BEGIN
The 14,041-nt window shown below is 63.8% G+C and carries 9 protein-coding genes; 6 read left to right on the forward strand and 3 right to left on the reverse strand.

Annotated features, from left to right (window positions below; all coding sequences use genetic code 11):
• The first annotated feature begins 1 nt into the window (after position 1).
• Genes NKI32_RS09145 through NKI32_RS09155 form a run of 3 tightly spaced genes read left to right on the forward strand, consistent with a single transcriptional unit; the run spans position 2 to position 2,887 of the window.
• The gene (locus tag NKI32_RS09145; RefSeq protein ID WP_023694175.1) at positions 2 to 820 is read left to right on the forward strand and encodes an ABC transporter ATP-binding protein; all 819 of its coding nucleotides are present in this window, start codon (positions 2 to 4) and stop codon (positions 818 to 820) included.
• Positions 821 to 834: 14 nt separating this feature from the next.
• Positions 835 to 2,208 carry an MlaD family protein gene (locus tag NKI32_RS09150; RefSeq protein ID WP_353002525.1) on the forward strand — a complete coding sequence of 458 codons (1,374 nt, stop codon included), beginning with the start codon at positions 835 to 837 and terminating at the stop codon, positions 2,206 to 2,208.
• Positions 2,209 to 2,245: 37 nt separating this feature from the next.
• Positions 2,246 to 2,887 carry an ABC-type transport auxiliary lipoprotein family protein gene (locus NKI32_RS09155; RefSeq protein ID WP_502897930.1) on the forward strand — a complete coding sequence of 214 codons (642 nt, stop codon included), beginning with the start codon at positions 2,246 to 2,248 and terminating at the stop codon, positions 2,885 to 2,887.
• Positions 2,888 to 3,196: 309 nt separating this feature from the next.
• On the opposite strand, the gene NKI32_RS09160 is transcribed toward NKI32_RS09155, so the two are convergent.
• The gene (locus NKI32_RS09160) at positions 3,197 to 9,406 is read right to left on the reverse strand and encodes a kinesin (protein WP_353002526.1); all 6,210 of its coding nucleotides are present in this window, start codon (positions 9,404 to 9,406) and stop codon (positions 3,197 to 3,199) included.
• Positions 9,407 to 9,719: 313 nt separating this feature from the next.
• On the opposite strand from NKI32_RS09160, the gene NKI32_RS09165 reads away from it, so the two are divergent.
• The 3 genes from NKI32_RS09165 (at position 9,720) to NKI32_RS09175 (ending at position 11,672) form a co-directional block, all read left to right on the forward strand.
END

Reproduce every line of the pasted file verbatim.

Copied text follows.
The 14,041-nt window shown below is 63.8% G+C and carries 9 protein-coding genes; 6 read left to right on the forward strand and 3 right to left on the reverse strand.

Annotated features, from left to right (window positions below; all coding sequences use genetic code 11):
• The first annotated feature begins 1 nt into the window (after position 1).
• Genes NKI32_RS09145 through NKI32_RS09155 form a run of 3 tightly spaced genes read left to right on the forward strand, consistent with a single transcriptional unit; the run spans position 2 to position 2,887 of the window.
• The gene (locus tag NKI32_RS09145; RefSeq protein ID WP_023694175.1) at positions 2 to 820 is read left to right on the forward strand and encodes an ABC transporter ATP-binding protein; all 819 of its coding nucleotides are present in this window, start codon (positions 2 to 4) and stop codon (positions 818 to 820) included.
• Positions 821 to 834: 14 nt separating this feature from the next.
• Positions 835 to 2,208 carry an MlaD family protein gene (locus tag NKI32_RS09150; RefSeq protein ID WP_353002525.1) on the forward strand — a complete coding sequence of 458 codons (1,374 nt, stop codon included), beginning with the start codon at positions 835 to 837 and terminating at the stop codon, positions 2,206 to 2,208.
• Positions 2,209 to 2,245: 37 nt separating this feature from the next.
• Positions 2,246 to 2,887 carry an ABC-type transport auxiliary lipoprotein family protein gene (locus NKI32_RS09155; RefSeq protein ID WP_502897930.1) on the forward strand — a complete coding sequence of 214 codons (642 nt, stop codon included), beginning with the start codon at positions 2,246 to 2,248 and terminating at the stop codon, positions 2,885 to 2,887.
• Positions 2,888 to 3,196: 309 nt separating this feature from the next.
• On the opposite strand, the gene NKI32_RS09160 is transcribed toward NKI32_RS09155, so the two are convergent.
• The gene (locus NKI32_RS09160) at positions 3,197 to 9,406 is read right to left on the reverse strand and encodes a kinesin (protein WP_353002526.1); all 6,210 of its coding nucleotides are present in this window, start codon (positions 9,404 to 9,406) and stop codon (positions 3,197 to 3,199) included.
• Positions 9,407 to 9,719: 313 nt separating this feature from the next.
• On the opposite strand from NKI32_RS09160, the gene NKI32_RS09165 reads away from it, so the two are divergent.
• The 3 genes from NKI32_RS09165 (at position 9,720) to NKI32_RS09175 (ending at position 11,672) form a co-directional block, all read left to right on the forward strand.